This study investigated the effects of personalizing practice readings by topic.  The REAP tutor for ESL vocabulary can prefer practice readings that match personal interests as specified in a questionnaire.  However, if this preference is included as a factor in reading selection, then other factors, such as the density of practice opportunities in a reading, are necessarily given less weight.  Finding a reading for a student is like searching for an optimal point in a multidimensional space.  In practice, the tutor never finds optimal readings, but must weigh different factors against each other (e.g., reading difficulty, length, density of practice opportunities, etc.).  Adding personalization as another factor may significantly affect the tutor's ability to find readings of high quality according to other factors.
+
[[Image:Reap context definition.jpg|500px]]
  
This study investigated the use of personalization of readings by topic as an attempt to reduce gaming and increase the likelihood that students would more deeply process the context around target words, rather than just access definitions for them. As such, this study primarily addresses the category of passive, implicit instruction in the following table of types of instruction and learning.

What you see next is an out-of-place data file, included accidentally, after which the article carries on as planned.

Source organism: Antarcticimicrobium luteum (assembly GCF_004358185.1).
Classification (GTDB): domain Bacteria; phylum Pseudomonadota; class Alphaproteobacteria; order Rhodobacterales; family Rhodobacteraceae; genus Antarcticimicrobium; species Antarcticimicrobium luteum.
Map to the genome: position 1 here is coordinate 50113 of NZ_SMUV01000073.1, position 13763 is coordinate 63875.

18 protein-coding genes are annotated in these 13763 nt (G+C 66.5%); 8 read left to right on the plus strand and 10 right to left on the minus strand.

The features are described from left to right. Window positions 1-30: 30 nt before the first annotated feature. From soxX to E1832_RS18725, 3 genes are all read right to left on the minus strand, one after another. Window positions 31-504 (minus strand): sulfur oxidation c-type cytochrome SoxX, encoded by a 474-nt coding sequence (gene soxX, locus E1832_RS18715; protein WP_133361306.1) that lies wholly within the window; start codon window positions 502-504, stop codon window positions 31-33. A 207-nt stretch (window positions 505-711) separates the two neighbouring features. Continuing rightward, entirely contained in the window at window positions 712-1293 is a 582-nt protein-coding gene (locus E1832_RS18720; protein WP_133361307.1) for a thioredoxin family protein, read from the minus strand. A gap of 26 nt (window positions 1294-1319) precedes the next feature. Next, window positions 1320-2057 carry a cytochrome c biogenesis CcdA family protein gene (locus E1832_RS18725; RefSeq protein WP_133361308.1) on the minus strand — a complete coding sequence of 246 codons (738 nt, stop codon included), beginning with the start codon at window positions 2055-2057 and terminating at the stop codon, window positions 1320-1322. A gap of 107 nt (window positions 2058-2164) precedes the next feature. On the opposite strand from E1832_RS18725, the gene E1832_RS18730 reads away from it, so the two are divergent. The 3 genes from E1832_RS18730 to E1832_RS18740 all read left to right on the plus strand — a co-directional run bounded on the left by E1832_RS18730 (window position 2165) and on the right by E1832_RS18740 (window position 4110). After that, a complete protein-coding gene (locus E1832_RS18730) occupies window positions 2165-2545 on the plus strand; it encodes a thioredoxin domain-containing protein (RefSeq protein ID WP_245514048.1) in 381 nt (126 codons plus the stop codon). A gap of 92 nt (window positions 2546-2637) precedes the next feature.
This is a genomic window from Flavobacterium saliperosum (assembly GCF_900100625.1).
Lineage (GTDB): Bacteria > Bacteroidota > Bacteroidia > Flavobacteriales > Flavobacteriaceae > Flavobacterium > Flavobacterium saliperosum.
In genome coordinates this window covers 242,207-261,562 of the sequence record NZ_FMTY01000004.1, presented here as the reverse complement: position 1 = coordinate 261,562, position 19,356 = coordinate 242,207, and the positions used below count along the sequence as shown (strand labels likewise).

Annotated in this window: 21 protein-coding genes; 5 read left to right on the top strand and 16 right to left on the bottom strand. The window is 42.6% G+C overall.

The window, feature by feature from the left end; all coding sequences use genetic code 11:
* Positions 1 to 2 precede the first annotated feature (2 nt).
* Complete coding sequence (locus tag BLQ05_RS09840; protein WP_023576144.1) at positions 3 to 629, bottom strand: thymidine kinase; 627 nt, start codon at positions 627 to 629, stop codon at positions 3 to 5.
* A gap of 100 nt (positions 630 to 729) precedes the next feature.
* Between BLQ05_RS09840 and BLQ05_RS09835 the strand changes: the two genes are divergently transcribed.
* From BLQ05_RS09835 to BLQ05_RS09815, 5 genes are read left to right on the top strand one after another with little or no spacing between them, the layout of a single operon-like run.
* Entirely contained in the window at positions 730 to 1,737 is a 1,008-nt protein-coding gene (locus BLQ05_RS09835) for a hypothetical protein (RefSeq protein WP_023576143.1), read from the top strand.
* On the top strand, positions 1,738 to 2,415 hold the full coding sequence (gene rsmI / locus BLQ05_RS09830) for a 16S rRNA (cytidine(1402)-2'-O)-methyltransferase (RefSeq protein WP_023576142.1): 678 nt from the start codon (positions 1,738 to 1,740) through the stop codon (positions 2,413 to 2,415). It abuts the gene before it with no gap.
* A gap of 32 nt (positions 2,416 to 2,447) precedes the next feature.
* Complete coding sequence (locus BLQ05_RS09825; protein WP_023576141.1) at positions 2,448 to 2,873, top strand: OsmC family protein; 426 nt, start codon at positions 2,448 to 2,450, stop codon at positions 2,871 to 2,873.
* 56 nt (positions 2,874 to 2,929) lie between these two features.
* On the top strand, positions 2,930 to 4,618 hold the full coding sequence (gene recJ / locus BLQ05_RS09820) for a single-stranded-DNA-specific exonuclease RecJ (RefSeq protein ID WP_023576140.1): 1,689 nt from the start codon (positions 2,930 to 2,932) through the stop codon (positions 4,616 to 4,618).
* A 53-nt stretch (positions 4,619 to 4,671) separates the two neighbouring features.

+
A problem discovered in past studies with REAP is that many students spend only a brief amount of time
 +
on a reading and do not deeply process the text. Students often only read the dictionary definition for target
 +
words rather than attempting to process the entire context around the words. Inferring the meaning of
 +
vocabulary from context is a seemingly important strategy that is not used by such students. This behavior is likely due to a desire to perform well on post-reading practice exercises and post-test, which can be viewed as forms of extrinsic motivation. Intrinsically
 +
motivated students who are more interested in a reading are more likely to read the entire text and to use
 +
context to learn the meaning of unknown vocabulary. Therefore, [[personalization]] that increases intrinsic
 +
motivation could lead to deeper processing of context and better learning of vocabulary.
  
 
{| border="1"
 
{| border="1"
Line 14: Line 48:
 
| ||'''Passive''' || '''Active''' || '''Interactive'''
 
| ||'''Passive''' || '''Active''' || '''Interactive'''
 
|-
 
|-
| '''Explicit (general)''' || ||  ||  
+